'Growing Up King,' By Dexter King

I never knew a man with so many brothers and sisters as my father — and resulting aunts and uncles for me and my brother and sisters. Not only was there Uncle A.D. and Aunt Naomi, or Aunt Christine and Uncle Isaac, our own blood relatives and his inlaws, there was also Uncle Andy, Uncle Ralph, Uncle Harry, Uncle Bob, Uncle Junius. Uncle Ralph was Ralph Abernathy. Uncle Andy was Andrew Young. Uncle Harry was Harry Belafonte. Uncle Junius was Junius Griffen. Uncle Bob was either Robert Green or Robert Johnson. Everybody was related, even if not by blood. And if anybody got in trouble, my family showed up to support him or her, because that was our habit.

Some would question, Why are you there, why would you get involved with, say, a Ralph Abernathy, Jr., after his brush with the law as an elected official? Why would you show up at his trial? Well, we were like family. We don't leave our people behind. Ralph III and I grew up together. We lived in each other's homes. We were roommates in college. We'd go to outings, cookouts, retreats. Our parents took us to work-related events. Even though we were kids just running around, a lot did rub off on us, just through osmosis, being in the environment, the SCLC conventions where Aretha Franklin sang. We had no idea of the momentous nature of Daddy's work. He and his colleagues were about ending the system of segregation in American life, no small or simple matter.

When the Hyatt opened, the brand-new Hyatt, with the blue dome, I was riding in the futuristic glass-walled elevator feeling like I was on a spaceship above Atlanta. Architect John Portman was a pioneer in developing new-age spaceship elevators, and duplicated them in buildings he designed elsewhere. Child that I was, I felt like this had been put in place just for my father, to whisk him up on high. I knew he was famous. Going to those ceremonies and conventions and remembering the entertainment there always had the sense of electricity, music in the air — this always stood out to me. I always remember best the entertainment and the music.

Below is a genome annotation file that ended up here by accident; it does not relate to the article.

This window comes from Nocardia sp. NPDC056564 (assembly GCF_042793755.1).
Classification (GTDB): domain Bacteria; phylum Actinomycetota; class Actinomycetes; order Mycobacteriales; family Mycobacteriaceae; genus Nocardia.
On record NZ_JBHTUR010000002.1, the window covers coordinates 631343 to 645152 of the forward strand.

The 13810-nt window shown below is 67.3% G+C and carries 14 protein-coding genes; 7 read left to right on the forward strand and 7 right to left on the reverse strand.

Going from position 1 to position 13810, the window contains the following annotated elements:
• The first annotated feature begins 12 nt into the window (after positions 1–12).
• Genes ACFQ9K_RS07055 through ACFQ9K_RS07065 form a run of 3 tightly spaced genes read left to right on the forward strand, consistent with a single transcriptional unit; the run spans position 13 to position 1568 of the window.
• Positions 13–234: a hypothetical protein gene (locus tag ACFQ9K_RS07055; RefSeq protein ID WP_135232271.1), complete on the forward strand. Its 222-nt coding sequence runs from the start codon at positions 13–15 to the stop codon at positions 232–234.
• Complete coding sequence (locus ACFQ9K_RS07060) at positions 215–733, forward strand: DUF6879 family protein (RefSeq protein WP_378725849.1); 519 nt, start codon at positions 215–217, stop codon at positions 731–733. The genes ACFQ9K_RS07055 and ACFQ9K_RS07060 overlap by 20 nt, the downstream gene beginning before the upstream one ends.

I had no conception of segregation, of how unprecedented such mixed gatherings were, the meaning of a Nobel Peace Prize, which my father had received in 1964, the same year the system of formal segregation was abolished by law if not by practice in Atlanta. Daddy's point had won. He'd persevered. His cause was just and its righteousness prevailed, at least in Atlanta. I was almost four years old and just knew that all of a sudden we were at the Dinkler Plaza Hotel one winter's night. The way I remember it, there were thousands of people there — fifteen hundred, as it turns out: black, white, in between, all to honor my father. The new mayor, Ivan Allen; Dr. Mays; other dignitaries, businesspeople, but no entertainment. No Aretha Franklin. Not my kind of room.

We were introduced to the crowd as the children of the winner of the 1964 Nobel Peace Prize. Yoki got up and waved, though I didn't understand why; she hadn't put on a play. Marty got up and bowed from the waist. The way Mother remembers it, when my name was called, when it was my turn to face the crowd, I slid under the chair instead of standing up on it. The crowd laughed. Slid under the chair? Is that what I did? No wonder everyone laughed.

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